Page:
News

Pa. autonomous vehicle team receives $8.4 million grant for work-zone study

October 3, 2019

A team consisting of Carnegie Mellon and Penn State universities, along with PennDOT and the Pennsylvania Turnpike, has received an $8.4 million grant for testing and evaluation of integrating autonomous driving systems in work zones.

The grant, from the U.S. Department of Transportation, is the first of its kind in the U.S. It will enable the team to study whether improved connectivity, enhanced visibility and high definition mapping will help autonomous vehicles travel more safely through work zones.

While autonomous vehicles have made significant progress in their navigational capabilities, work zones continue to be more of a challenge, primarily because work zone cues are designed for human drivers.

“Given Pennsylvania’s leadership in advancing autonomous vehicle technology, it’s not surprising that this team received a grant for this project,” said PHIA Managing Director Jason Wagner.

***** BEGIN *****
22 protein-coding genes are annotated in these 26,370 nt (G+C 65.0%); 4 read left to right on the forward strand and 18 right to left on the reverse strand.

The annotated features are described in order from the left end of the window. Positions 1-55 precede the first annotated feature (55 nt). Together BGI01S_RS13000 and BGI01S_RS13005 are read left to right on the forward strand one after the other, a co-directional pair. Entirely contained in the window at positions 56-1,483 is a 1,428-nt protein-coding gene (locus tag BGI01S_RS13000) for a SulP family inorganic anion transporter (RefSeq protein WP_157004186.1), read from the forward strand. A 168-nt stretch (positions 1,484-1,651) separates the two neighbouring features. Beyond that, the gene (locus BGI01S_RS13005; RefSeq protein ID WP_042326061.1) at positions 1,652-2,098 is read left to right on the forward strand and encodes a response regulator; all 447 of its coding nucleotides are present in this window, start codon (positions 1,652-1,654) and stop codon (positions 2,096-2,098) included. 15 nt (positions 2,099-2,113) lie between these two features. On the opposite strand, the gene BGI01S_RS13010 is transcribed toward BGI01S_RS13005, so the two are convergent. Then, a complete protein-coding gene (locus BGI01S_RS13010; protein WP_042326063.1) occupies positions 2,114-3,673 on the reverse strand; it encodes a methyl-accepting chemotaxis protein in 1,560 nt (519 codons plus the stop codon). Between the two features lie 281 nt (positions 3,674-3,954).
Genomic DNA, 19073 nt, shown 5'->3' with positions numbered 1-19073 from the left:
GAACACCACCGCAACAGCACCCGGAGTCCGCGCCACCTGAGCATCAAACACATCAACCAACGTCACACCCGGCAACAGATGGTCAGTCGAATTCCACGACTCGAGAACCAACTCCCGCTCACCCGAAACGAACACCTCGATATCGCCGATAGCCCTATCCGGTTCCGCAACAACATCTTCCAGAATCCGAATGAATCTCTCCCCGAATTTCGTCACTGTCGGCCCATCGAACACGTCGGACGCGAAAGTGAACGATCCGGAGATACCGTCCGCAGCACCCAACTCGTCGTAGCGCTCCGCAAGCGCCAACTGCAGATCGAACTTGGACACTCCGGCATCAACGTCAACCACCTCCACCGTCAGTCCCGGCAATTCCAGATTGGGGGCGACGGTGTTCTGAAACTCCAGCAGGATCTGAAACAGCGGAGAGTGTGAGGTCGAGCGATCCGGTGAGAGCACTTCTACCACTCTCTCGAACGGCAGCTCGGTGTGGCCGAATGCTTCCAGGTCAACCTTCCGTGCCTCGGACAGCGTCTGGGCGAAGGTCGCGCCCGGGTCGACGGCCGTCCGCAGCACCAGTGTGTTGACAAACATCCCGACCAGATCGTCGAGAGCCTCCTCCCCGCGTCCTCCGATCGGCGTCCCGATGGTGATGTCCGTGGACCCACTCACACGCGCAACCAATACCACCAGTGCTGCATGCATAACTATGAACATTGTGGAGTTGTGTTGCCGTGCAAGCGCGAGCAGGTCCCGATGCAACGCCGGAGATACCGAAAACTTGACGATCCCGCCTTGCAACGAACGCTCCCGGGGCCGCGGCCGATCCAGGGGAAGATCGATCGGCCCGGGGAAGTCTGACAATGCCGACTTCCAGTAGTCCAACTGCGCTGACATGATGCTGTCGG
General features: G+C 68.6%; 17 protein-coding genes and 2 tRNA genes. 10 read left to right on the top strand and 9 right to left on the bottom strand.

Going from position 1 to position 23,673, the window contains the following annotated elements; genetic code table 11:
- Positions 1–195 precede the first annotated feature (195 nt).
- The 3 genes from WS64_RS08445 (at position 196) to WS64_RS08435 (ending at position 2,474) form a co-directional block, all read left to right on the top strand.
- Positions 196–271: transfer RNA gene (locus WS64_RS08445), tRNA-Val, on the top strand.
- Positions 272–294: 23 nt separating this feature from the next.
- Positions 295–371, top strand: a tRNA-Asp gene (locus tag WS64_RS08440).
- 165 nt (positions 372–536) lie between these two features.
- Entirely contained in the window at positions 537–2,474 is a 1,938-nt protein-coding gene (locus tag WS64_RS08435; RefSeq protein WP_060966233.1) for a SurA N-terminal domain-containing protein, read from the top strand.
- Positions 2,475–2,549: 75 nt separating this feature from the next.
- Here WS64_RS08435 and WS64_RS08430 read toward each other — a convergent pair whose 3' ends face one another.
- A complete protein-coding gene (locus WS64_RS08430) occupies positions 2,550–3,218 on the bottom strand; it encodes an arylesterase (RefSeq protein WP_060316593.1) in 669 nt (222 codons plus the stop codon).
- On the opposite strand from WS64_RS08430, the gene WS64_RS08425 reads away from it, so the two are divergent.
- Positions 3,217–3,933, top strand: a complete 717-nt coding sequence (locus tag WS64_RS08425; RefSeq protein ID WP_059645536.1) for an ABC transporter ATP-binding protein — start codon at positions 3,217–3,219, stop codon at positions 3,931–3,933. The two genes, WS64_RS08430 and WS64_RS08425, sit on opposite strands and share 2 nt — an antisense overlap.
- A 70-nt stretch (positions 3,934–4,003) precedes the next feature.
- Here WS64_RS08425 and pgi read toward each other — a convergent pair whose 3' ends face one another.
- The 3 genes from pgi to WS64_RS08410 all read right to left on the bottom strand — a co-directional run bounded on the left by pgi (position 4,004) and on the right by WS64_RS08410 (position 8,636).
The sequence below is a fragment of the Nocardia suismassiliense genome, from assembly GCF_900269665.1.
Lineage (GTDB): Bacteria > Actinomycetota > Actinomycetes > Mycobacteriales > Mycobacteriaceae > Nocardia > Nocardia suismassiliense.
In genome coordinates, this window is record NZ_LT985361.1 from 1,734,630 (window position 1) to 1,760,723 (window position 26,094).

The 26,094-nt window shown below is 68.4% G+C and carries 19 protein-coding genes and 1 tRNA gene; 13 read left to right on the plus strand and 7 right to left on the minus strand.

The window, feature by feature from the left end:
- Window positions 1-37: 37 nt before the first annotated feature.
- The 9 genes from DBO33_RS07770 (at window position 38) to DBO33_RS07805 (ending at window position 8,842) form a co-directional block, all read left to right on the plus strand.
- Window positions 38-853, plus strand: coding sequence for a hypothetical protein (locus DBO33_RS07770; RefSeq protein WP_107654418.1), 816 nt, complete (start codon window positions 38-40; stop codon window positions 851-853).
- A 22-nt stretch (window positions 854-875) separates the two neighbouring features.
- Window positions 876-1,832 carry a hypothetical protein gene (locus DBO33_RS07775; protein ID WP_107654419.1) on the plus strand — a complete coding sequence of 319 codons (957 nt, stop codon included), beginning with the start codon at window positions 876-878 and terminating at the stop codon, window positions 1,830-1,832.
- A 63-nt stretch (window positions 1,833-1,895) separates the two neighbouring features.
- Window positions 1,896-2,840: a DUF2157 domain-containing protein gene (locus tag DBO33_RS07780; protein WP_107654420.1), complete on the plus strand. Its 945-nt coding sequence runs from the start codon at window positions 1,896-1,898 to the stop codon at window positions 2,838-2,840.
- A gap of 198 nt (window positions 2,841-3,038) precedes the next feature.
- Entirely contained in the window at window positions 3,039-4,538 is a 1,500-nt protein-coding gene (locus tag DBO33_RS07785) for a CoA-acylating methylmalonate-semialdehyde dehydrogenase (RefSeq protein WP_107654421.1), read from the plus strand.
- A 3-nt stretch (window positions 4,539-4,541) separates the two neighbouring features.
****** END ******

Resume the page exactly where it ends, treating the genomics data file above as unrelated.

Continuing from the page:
An article detailing the grant award can be found at this link.

 

News

Electric vehicle bill may be on tap

September 5, 2019

 

Members of the General Assembly will return from summer recess in the coming weeks. PHIA is hopeful that the House will quickly take up an electric vehicle bill, House Bill 1392, sponsored by Democratic House Transportation Chair Mike Carroll.

Rep. Mike Carroll

The measure would impose annual fees on all-electric vehicles. It was approved by the House Transportation Committee near the end of the spring legislative session and awaits a vote from the full House before advancing to the Senate.